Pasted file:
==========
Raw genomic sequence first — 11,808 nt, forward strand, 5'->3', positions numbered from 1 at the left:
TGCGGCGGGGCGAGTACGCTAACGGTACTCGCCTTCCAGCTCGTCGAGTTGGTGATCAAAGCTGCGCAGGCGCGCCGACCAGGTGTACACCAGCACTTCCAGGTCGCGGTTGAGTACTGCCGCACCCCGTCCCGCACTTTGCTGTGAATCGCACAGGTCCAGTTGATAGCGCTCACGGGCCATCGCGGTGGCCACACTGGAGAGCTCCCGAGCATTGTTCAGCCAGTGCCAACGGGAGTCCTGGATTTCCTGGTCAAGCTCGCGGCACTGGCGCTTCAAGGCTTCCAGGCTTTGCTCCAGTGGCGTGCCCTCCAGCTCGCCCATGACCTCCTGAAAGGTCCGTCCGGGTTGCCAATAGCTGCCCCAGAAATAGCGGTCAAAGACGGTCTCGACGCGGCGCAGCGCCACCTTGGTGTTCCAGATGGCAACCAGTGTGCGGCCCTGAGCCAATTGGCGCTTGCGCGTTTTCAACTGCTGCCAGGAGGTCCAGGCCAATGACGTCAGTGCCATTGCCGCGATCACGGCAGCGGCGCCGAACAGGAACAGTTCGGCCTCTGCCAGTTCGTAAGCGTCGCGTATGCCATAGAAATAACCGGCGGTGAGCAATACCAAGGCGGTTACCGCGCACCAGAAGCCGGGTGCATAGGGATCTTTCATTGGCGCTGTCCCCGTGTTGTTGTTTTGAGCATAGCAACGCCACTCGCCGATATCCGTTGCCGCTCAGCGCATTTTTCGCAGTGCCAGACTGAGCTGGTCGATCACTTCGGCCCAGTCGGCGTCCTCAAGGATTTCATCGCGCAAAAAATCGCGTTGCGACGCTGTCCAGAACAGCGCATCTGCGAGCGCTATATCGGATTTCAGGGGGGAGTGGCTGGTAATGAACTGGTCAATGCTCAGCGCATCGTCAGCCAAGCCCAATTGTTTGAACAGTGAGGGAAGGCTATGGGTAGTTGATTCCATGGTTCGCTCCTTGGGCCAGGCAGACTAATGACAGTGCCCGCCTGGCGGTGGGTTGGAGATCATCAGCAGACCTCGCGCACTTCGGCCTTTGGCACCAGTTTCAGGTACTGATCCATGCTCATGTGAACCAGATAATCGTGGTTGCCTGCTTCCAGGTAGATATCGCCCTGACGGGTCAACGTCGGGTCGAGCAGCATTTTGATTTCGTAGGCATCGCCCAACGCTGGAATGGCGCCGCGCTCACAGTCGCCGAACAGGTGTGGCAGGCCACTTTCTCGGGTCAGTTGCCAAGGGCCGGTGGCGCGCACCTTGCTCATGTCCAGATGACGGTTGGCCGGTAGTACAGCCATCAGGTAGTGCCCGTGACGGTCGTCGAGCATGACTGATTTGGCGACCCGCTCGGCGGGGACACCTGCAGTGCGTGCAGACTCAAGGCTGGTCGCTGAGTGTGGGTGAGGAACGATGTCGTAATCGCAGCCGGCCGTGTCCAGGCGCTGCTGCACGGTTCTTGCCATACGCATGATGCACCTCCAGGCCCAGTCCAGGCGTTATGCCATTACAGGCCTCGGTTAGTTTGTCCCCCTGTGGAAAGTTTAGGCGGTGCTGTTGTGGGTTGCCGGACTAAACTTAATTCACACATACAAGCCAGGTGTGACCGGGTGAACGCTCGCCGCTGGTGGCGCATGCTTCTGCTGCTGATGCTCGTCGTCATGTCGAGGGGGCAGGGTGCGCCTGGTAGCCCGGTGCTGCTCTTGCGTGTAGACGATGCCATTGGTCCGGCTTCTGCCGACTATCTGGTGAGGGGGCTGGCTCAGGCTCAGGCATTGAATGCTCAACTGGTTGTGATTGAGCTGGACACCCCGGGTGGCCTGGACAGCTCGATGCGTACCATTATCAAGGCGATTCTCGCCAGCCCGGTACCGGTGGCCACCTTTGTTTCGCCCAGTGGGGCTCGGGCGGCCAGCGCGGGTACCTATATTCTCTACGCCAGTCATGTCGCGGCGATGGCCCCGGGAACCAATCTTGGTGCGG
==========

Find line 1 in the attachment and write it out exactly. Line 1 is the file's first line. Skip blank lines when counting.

Raw genomic sequence first — 11,808 nt, forward strand, 5'->3', positions numbered from 1 at the left: